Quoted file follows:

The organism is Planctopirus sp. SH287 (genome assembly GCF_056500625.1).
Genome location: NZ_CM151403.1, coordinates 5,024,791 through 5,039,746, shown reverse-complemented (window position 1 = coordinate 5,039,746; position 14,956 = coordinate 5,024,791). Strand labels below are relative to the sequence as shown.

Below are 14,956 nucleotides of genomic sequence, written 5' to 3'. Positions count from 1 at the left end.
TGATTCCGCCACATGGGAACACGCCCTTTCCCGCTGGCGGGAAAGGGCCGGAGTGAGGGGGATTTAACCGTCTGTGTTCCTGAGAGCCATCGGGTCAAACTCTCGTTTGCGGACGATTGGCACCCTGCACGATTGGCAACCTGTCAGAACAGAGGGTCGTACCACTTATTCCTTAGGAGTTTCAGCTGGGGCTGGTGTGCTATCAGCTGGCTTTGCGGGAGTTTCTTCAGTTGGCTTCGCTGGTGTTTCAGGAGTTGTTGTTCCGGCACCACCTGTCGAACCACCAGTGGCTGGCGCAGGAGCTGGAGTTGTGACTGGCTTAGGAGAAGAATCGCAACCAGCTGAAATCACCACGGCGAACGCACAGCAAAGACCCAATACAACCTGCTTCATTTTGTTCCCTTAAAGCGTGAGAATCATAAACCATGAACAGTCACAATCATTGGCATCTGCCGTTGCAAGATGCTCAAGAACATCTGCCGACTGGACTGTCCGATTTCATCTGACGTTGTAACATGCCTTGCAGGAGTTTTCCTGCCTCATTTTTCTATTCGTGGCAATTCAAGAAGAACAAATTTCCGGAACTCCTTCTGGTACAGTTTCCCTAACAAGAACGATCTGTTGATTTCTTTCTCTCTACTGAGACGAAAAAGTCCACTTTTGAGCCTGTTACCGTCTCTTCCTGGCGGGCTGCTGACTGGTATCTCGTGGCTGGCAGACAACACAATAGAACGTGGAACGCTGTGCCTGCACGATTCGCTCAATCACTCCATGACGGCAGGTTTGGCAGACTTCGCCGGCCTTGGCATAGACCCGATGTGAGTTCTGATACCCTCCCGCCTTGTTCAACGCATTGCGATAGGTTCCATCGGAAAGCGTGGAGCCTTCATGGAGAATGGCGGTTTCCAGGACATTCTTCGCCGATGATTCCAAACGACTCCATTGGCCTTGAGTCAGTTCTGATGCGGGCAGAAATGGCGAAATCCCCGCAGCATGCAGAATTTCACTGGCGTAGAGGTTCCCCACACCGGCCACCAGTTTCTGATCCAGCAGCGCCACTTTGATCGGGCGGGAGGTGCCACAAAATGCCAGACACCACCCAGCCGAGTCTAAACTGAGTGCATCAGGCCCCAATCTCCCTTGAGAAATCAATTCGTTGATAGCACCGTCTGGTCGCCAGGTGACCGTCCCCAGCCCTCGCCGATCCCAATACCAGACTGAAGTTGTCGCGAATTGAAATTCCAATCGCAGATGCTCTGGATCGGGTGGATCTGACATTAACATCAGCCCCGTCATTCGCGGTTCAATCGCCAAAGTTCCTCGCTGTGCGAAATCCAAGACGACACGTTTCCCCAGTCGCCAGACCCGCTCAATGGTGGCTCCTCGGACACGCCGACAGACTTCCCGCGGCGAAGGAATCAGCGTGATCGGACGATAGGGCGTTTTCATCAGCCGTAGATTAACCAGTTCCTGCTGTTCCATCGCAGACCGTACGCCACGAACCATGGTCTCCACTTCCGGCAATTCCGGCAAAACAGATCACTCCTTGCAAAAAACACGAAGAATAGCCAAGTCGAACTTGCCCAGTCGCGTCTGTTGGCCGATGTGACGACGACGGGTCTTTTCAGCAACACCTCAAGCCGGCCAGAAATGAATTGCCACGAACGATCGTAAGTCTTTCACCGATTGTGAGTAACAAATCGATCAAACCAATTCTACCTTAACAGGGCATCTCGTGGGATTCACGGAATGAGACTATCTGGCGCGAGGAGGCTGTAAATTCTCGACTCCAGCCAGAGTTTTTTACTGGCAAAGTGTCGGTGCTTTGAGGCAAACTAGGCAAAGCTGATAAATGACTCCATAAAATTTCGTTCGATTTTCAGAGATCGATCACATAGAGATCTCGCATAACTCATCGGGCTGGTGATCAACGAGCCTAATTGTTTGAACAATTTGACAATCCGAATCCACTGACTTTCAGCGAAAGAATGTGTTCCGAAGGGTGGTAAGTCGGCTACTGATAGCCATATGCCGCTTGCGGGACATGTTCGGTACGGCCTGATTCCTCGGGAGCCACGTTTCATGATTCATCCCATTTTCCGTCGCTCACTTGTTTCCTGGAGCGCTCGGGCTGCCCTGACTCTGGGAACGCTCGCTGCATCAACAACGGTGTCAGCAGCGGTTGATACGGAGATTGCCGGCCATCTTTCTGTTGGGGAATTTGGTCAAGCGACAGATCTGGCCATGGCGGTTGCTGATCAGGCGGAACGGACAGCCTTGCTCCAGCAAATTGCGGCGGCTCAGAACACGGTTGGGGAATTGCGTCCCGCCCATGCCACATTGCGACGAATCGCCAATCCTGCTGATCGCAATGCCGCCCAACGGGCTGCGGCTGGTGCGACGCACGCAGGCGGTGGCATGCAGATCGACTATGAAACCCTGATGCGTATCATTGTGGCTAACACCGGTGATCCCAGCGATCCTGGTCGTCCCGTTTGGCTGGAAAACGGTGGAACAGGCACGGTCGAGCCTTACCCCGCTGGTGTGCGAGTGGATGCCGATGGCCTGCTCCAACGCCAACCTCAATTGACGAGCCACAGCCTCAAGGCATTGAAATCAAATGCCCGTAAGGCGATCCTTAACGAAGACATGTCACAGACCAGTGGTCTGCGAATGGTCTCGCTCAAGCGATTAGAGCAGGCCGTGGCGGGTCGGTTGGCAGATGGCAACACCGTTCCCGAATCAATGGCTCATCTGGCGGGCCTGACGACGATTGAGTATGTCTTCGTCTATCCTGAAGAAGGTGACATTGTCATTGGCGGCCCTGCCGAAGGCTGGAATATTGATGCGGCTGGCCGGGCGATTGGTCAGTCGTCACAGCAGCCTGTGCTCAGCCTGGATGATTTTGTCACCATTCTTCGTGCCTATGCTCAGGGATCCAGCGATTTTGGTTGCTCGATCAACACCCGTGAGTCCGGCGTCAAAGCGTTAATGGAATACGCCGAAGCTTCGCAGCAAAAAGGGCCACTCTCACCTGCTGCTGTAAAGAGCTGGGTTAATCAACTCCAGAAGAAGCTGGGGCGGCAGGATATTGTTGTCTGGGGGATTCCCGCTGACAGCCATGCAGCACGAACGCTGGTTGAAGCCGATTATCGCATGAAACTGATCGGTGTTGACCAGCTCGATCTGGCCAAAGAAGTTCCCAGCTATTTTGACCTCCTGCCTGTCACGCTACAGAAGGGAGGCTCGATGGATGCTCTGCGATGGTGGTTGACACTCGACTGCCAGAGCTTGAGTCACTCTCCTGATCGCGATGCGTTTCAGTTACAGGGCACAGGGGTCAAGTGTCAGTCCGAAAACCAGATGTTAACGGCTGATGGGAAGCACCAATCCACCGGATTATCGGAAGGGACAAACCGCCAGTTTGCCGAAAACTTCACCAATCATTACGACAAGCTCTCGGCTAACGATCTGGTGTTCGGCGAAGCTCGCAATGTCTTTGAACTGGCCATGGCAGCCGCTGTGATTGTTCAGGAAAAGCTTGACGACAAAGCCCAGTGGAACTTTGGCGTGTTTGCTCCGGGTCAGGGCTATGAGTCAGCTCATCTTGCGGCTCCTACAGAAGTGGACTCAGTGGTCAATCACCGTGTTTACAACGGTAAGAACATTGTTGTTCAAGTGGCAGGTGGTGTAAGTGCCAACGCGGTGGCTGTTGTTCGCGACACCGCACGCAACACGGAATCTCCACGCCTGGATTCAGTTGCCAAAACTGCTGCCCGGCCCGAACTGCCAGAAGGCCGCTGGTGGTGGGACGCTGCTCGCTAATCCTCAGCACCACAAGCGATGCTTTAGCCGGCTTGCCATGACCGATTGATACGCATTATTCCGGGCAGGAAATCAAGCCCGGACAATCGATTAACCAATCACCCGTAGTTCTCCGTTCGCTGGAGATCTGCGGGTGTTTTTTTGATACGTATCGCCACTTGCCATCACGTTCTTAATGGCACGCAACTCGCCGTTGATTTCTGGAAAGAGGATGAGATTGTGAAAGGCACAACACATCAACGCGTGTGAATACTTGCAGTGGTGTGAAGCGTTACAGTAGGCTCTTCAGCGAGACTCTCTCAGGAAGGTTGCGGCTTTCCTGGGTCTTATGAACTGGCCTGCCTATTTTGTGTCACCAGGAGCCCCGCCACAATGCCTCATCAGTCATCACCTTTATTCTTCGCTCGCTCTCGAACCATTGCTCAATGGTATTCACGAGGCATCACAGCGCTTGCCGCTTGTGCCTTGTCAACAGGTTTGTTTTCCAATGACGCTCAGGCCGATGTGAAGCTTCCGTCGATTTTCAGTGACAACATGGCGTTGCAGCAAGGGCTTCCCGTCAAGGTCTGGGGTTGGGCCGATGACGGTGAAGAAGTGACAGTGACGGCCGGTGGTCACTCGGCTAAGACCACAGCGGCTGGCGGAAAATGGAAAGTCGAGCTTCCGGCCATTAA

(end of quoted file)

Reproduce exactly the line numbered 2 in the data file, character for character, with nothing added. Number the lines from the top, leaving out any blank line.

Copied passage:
Genome location: NZ_CM151403.1, coordinates 5,024,791 through 5,039,746, shown reverse-complemented (window position 1 = coordinate 5,039,746; position 14,956 = coordinate 5,024,791). Strand labels below are relative to the sequence as shown.